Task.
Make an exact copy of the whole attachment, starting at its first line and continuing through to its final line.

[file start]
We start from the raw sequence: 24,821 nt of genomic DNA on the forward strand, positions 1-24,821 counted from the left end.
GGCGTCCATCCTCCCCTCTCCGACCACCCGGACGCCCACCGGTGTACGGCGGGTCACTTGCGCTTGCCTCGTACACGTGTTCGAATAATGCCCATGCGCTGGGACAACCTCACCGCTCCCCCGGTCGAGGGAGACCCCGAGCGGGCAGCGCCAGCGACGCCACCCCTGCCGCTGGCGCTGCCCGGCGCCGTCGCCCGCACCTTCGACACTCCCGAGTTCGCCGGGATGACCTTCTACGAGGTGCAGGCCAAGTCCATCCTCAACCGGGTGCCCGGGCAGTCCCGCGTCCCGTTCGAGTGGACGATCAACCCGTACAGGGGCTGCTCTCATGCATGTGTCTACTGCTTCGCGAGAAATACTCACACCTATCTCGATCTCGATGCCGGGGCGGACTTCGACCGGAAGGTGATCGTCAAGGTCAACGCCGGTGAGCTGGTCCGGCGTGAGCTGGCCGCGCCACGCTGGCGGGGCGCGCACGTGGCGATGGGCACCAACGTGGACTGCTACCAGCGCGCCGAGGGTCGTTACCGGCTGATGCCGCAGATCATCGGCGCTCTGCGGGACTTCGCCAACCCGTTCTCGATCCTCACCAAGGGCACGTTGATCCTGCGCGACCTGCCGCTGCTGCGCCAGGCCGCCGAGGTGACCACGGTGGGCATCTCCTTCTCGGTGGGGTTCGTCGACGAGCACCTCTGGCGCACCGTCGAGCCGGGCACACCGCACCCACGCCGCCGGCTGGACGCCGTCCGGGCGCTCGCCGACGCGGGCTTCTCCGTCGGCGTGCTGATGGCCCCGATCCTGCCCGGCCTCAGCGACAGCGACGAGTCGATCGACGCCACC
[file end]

We start from the raw sequence: 24,821 nt of genomic DNA on the forward strand, positions 1-24,821 counted from the left end.
GGCGTCCATCCTCCCCTCTCCGACCACCCGGACGCCCACCGGTGTACGGCGGGTCACTTGCGCTTGCCTCGTACACGTGTTCGAATAATGCCCATGCGCTGGGACAACCTCACCGCTCCCCCGGTCGAGGGAGACCCCGAGCGGGCAGCGCCAGCGACGCCACCCCTGCCGCTGGCGCTGCCCGGCGCCGTCGCCCGCACCTTCGACACTCCCGAGTTCGCCGGGATGACCTTCTACGAGGTGCAGGCCAAGTCCATCCTCAACCGGGTGCCCGGGCAGTCCCGCGTCCCGTTCGAGTGGACGATCAACCCGTACAGGGGCTGCTCTCATGCATGTGTCTACTGCTTCGCGAGAAATACTCACACCTATCTCGATCTCGATGCCGGGGCGGACTTCGACCGGAAGGTGATCGTCAAGGTCAACGCCGGTGAGCTGGTCCGGCGTGAGCTGGCCGCGCCACGCTGGCGGGGCGCGCACGTGGCGATGGGCACCAACGTGGACTGCTACCAGCGCGCCGAGGGTCGTTACCGGCTGATGCCGCAGATCATCGGCGCTCTGCGGGACTTCGCCAACCCGTTCTCGATCCTCACCAAGGGCACGTTGATCCTGCGCGACCTGCCGCTGCTGCGCCAGGCCGCCGAGGTGACCACGGTGGGCATCTCCTTCTCGGTGGGGTTCGTCGACGAGCACCTCTGGCGCACCGTCGAGCCGGGCACACCGCACCCACGCCGCCGGCTGGACGCCGTCCGGGCGCTCGCCGACGCGGGCTTCTCCGTCGGCGTGCTGATGGCCCCGATCCTGCCCGGCCTCAGCGACAGCGACGAGTCGATCGACGCCACC